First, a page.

Imagine building the biggest private cloud from scratch. Start with a $2 billion budget, 25,000 square feet of server rooms, 900,000 square feet of office space, a dedicated electrical substation, and a cutting-edge security system all located in remote Utah. The initial data capacity for this facility will be measured in yottabytes (a quadrillion gigabytes), but by the time the facility opens it will undoubtedly accommodate even more data (although currently there is no term for the next order of magnitude of data). Who would need to store this much data? None other than the National Security Agency (NSA) - the U.S. organization dedicated to electronic eavesdropping on the entire world. With the deployment of this facility, remote sensor substations, direct connections to all the backbone cable connections of the Internet, and software called Narus (developed by Boeing) the NSA can (in real-time) route any call or electronic communication and dump it into a database for analysis. The objective is to be able to intercept, store and analyze 20 terabytes of data per minute looking for potential threats. Data encryption is not an issue, because the NSA is building super-computers that will brute-force the encryption to unlock it. On one hand, this is one of the most magnificent technological achievements, applying the latest and greatest techniques in big data, cloud computing, and data mining. On the other hand, it may be the scariest invasion of individual privacy the world has ever seen.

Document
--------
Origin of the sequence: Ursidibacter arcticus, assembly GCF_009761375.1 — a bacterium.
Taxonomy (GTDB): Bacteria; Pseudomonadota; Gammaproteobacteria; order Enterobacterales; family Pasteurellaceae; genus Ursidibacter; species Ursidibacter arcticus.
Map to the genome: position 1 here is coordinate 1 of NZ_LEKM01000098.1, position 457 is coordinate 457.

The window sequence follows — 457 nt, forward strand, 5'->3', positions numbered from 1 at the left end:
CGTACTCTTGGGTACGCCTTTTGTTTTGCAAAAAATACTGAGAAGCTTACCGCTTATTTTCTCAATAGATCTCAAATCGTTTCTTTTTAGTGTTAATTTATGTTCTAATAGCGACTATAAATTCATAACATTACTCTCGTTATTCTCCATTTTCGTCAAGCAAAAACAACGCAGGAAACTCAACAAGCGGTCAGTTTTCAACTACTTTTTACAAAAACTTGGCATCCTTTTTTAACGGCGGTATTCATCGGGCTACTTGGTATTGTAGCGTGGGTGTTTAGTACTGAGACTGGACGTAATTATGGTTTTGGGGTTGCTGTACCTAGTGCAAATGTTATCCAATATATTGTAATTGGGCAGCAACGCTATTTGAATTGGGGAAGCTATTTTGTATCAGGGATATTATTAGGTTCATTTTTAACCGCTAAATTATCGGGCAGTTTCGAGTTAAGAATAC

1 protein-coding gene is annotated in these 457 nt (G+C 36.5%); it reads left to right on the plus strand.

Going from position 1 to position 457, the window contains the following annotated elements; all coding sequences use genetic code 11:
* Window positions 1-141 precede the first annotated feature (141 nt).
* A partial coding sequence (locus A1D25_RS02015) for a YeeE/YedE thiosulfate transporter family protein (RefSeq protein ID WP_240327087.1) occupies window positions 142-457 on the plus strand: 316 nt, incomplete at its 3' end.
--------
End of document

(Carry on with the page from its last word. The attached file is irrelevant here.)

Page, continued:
Be warned, reading this article may lead to increased paranoia and anxiety.
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